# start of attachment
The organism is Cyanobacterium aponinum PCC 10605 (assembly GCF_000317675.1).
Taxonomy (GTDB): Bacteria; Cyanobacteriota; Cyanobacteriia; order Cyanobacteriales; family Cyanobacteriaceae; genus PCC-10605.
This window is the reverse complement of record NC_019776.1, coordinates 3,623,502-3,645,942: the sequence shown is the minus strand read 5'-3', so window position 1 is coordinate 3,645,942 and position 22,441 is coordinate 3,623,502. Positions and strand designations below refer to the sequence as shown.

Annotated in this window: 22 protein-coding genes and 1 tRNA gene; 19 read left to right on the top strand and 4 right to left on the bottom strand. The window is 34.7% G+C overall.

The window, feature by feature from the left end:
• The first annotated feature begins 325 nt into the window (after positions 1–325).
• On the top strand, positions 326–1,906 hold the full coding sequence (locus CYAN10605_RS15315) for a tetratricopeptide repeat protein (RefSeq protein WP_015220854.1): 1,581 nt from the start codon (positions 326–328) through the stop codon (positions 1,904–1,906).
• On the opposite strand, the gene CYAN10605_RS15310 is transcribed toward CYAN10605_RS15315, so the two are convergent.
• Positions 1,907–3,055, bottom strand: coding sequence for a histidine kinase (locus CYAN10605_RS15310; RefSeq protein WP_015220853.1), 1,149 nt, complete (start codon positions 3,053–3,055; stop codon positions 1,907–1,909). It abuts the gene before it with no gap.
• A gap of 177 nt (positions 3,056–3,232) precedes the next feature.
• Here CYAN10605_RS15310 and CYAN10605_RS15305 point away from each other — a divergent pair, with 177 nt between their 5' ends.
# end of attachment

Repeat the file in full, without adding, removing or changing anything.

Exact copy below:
The organism is Cyanobacterium aponinum PCC 10605 (assembly GCF_000317675.1).
Taxonomy (GTDB): Bacteria; Cyanobacteriota; Cyanobacteriia; order Cyanobacteriales; family Cyanobacteriaceae; genus PCC-10605.
This window is the reverse complement of record NC_019776.1, coordinates 3,623,502-3,645,942: the sequence shown is the minus strand read 5'-3', so window position 1 is coordinate 3,645,942 and position 22,441 is coordinate 3,623,502. Positions and strand designations below refer to the sequence as shown.

Annotated in this window: 22 protein-coding genes and 1 tRNA gene; 19 read left to right on the top strand and 4 right to left on the bottom strand. The window is 34.7% G+C overall.

The window, feature by feature from the left end:
• The first annotated feature begins 325 nt into the window (after positions 1–325).
• On the top strand, positions 326–1,906 hold the full coding sequence (locus CYAN10605_RS15315) for a tetratricopeptide repeat protein (RefSeq protein WP_015220854.1): 1,581 nt from the start codon (positions 326–328) through the stop codon (positions 1,904–1,906).
• On the opposite strand, the gene CYAN10605_RS15310 is transcribed toward CYAN10605_RS15315, so the two are convergent.
• Positions 1,907–3,055, bottom strand: coding sequence for a histidine kinase (locus CYAN10605_RS15310; RefSeq protein WP_015220853.1), 1,149 nt, complete (start codon positions 3,053–3,055; stop codon positions 1,907–1,909). It abuts the gene before it with no gap.
• A gap of 177 nt (positions 3,056–3,232) precedes the next feature.
• Here CYAN10605_RS15310 and CYAN10605_RS15305 point away from each other — a divergent pair, with 177 nt between their 5' ends.